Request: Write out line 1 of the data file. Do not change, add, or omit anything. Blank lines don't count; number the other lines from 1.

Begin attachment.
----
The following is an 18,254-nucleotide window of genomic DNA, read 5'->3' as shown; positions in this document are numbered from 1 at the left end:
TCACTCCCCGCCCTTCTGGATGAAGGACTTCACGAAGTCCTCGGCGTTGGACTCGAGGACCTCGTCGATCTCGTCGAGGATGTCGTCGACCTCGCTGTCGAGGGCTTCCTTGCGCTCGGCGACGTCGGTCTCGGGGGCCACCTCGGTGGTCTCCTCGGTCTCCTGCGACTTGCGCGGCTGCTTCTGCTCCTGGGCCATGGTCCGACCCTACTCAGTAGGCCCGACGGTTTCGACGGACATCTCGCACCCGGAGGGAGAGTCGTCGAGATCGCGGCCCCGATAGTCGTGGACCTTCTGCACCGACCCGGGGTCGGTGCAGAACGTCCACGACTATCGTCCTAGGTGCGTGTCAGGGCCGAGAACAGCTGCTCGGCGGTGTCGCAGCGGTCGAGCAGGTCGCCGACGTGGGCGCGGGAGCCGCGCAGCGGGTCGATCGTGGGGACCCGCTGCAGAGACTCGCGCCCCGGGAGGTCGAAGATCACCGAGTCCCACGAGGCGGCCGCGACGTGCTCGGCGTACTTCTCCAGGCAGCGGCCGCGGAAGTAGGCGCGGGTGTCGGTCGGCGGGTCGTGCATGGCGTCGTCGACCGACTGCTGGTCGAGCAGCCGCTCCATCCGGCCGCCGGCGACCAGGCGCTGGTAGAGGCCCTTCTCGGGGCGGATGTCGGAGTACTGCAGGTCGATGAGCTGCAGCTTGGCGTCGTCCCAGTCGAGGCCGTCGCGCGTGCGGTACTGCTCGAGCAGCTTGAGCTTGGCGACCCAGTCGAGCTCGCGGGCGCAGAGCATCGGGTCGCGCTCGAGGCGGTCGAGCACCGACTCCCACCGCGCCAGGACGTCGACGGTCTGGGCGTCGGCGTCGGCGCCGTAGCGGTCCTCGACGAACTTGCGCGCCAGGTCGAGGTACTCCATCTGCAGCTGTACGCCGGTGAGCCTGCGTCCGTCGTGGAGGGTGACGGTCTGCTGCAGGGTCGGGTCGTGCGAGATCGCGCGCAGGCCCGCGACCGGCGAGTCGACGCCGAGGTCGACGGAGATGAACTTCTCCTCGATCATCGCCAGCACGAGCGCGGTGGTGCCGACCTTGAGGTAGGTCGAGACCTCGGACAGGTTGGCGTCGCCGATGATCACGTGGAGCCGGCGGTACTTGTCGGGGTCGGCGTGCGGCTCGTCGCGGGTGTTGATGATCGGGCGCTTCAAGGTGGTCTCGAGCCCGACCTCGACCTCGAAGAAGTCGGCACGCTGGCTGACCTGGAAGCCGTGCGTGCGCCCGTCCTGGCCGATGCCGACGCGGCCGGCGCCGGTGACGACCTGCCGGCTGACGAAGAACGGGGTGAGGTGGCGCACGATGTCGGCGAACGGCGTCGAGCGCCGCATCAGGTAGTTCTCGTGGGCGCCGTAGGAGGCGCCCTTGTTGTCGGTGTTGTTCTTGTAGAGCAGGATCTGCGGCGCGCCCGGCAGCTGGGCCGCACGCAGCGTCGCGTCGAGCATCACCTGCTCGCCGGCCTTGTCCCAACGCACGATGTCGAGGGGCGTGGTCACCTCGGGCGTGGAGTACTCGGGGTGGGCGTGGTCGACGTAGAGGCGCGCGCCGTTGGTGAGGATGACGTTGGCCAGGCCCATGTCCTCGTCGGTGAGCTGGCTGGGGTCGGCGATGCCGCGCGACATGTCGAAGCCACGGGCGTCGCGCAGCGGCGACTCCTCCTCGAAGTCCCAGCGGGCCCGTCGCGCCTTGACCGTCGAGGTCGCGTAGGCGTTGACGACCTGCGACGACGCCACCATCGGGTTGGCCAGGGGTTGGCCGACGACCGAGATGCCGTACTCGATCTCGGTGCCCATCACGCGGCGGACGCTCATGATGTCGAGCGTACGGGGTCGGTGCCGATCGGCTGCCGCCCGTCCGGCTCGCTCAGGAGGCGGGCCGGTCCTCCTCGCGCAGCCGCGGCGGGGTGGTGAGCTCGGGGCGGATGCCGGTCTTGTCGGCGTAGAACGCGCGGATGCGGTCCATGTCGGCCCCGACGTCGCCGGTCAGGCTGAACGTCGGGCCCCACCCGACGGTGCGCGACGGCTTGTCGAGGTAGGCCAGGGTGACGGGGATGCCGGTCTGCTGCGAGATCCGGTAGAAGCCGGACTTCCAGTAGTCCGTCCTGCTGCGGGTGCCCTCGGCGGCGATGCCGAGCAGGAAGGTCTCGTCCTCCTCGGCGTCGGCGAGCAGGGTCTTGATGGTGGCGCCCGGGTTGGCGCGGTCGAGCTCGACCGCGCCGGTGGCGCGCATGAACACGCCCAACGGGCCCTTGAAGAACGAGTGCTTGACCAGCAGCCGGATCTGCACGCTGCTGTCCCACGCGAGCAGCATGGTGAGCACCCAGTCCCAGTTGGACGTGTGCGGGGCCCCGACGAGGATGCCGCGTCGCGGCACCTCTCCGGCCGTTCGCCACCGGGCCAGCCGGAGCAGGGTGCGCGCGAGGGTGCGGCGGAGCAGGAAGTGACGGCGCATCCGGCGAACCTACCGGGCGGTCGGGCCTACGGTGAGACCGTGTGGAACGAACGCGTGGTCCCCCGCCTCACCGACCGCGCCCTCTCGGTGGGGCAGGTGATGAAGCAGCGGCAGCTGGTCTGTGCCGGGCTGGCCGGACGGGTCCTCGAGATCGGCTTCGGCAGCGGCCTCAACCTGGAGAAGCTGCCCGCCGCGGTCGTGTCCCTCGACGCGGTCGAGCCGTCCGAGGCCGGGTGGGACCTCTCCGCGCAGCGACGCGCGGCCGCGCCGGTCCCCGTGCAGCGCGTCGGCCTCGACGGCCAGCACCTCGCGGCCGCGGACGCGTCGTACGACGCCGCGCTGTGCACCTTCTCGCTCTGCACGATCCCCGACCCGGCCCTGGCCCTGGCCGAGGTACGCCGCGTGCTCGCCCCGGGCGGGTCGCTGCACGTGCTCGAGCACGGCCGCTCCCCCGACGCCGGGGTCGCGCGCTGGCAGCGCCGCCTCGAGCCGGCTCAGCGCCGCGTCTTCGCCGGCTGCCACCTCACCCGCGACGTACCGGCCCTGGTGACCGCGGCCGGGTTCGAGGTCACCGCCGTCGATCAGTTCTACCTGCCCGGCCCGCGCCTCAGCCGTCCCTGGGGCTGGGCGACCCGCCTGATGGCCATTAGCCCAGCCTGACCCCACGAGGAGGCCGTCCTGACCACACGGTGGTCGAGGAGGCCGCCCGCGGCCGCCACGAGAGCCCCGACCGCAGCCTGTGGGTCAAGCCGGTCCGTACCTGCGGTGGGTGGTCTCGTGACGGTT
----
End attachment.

The following is an 18,254-nucleotide window of genomic DNA, read 5'->3' as shown; positions in this document are numbered from 1 at the left end: